Who Will Lead Us Tomorrow?

Lead Us Tomorrow

W

E ARE RAISING TODAY, the men and women who will lead us tomorrow. It is a responsibility that should not be taken lightly. It should be done with forethought and with a consideration of the kind of world we hope they and we will live in when it’s their turn to lead.

Developing leaders places a huge responsibility on us today that goes beyond telling those future leaders what we think. To develop leaders, we must not only envision the leaders we want tomorrow, but we must behave in the manner of the leaders we want to see.

We may not like the leadership or lack of it that we see today, but if our reaction to anything we don’t like is anger, outrage, hatred, and vicious rhetoric, we are endorsing those values by way of example. Unwittingly, we perpetuate hatred, outrage, and vulgarity in the leaders of tomorrow. They learn to lead by watching us “lead.”

Martin Luther King succeeded because he calmly but passionately painted a picture of a world that appealed to our morality. He shared a positive idea to replace a negative idea without attacking other people. His example had moral weight. He was silenced by hatred. Hatred and anger is an idea without reason—it’s unreasonable—a rudderless opinion with no foundation.

We must be the leaders we want to see developed in the generations that follow us. If you want leaders who listen, who are understanding, compassionate, civil, and respectful, then we must display those values in our dealings with what we see happening around us. If not, we are the problem. If we want others to respect us and listen to us, we must respectfully listen to them. We talk when we should be listening.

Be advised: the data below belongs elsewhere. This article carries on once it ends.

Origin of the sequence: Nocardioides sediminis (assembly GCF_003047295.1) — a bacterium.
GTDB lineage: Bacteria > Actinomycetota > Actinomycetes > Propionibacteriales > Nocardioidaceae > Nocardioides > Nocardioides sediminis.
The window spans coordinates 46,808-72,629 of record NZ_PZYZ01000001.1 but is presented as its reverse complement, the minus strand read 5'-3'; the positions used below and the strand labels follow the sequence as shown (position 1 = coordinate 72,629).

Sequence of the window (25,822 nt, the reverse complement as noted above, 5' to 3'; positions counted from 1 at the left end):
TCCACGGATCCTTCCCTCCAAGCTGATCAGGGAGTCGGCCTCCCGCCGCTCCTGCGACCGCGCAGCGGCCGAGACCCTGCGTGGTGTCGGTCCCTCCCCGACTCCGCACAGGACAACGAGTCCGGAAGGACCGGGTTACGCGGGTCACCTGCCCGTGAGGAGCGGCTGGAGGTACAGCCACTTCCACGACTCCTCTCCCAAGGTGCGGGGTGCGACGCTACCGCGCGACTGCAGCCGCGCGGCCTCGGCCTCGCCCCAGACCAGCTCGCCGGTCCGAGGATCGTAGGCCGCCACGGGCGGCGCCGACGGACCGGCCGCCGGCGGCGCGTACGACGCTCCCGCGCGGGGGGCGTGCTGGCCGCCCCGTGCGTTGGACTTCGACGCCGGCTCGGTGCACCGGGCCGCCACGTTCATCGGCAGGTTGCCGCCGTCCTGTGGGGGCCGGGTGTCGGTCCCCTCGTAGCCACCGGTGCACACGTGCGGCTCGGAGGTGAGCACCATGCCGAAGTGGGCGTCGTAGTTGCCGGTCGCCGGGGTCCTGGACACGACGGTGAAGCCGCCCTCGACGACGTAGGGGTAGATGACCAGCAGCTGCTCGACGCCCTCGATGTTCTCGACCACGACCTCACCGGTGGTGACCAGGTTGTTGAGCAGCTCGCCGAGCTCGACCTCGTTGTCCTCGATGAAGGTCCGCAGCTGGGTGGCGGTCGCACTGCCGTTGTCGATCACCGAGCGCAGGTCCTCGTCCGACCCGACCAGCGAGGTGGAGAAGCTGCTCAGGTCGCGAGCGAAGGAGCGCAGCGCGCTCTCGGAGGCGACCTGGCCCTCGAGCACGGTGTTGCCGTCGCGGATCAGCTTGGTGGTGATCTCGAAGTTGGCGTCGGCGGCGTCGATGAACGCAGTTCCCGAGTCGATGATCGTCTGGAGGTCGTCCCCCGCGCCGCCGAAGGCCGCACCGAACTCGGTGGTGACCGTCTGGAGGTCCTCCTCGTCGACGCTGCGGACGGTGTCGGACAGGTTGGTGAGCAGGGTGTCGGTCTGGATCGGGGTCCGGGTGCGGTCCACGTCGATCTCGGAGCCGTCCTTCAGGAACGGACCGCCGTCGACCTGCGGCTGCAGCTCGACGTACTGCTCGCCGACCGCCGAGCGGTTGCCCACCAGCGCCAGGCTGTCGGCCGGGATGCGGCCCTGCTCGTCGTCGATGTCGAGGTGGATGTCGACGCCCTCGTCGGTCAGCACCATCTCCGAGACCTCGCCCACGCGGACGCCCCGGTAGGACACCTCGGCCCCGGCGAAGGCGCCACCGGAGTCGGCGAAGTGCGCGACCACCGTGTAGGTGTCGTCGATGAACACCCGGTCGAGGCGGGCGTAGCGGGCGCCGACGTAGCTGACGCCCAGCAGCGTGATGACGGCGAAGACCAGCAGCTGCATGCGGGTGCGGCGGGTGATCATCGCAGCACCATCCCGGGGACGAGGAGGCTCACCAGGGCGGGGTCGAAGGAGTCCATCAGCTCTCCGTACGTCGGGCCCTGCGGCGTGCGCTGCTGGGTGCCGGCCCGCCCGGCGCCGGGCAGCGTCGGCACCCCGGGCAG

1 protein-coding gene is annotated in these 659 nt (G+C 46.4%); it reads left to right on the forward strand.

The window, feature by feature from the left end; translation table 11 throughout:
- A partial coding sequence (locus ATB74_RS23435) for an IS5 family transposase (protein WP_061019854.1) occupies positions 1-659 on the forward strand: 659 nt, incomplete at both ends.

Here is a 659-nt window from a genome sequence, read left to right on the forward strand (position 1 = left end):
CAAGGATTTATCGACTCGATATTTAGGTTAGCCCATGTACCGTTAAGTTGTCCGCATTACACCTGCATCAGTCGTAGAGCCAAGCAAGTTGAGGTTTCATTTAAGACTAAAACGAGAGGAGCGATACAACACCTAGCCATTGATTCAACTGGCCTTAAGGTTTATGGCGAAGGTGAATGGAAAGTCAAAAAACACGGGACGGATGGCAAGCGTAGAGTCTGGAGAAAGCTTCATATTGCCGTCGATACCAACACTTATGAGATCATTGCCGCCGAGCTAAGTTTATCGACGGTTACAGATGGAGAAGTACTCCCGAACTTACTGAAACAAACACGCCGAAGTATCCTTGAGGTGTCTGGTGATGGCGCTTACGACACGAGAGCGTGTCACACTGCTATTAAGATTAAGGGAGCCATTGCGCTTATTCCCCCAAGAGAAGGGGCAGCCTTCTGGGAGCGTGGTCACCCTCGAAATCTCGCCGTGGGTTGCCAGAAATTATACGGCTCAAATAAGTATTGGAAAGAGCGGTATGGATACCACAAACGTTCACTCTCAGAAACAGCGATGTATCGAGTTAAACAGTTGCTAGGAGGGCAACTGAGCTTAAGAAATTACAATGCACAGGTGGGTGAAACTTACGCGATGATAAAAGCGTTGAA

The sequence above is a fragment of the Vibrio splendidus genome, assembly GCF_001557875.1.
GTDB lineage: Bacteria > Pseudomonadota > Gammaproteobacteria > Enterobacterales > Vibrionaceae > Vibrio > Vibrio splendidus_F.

If we believe people should be respectful of each other, then we must be those people. Returning in kind is tempting and sometimes funny, but it does nothing but add to the discord we see around us. Real leaders resist the temptation and rise above it. Our response should be one that is conscious and empathetic of the other person’s frustration and often misplaced angst. To do anything else only adds to the destructive division we see today.

Real leaders connect, they don’t divide. They focus on similarities, not differences. We often think that if I don’t yell, I won’t be heard, but we aren’t heard because we are yelling. The most strident voice is not the leader. Harsh words do not connect with others. “Blood in the streets” is not a mature response to disagreement.

When we become the leaders we should be, those that follow will learn to lead the way they should. As we learn and grow, those around us will learn and grow. We are modeling now the kind of leadership we will have in the future.

American poet Edwin Markham’s poem captures the need for us to grow into the leaders we want others to be:

We are all blind until we see

—That in the human plan

Nothing is worth the making if

—It does not make the man.

Why build these cities glorious

—If man unbuilded goes?

In vain we build the work, unless

—The builder also grows.

If we want our children to be intentional about their lives, we must too be intentional about ours with the end in mind—with the consequences of our personal behavior in mind. Meaningful lives are built; they don’t just happen. If we want them to be adults, we must act like adults. We are shaping the character of future leaders today. We must resolve to be the leaders we wish to see.

What will our future leaders be like? Who will lead us tomorrow? What legacy are we leaving for our children? We only need to look at ourselves.

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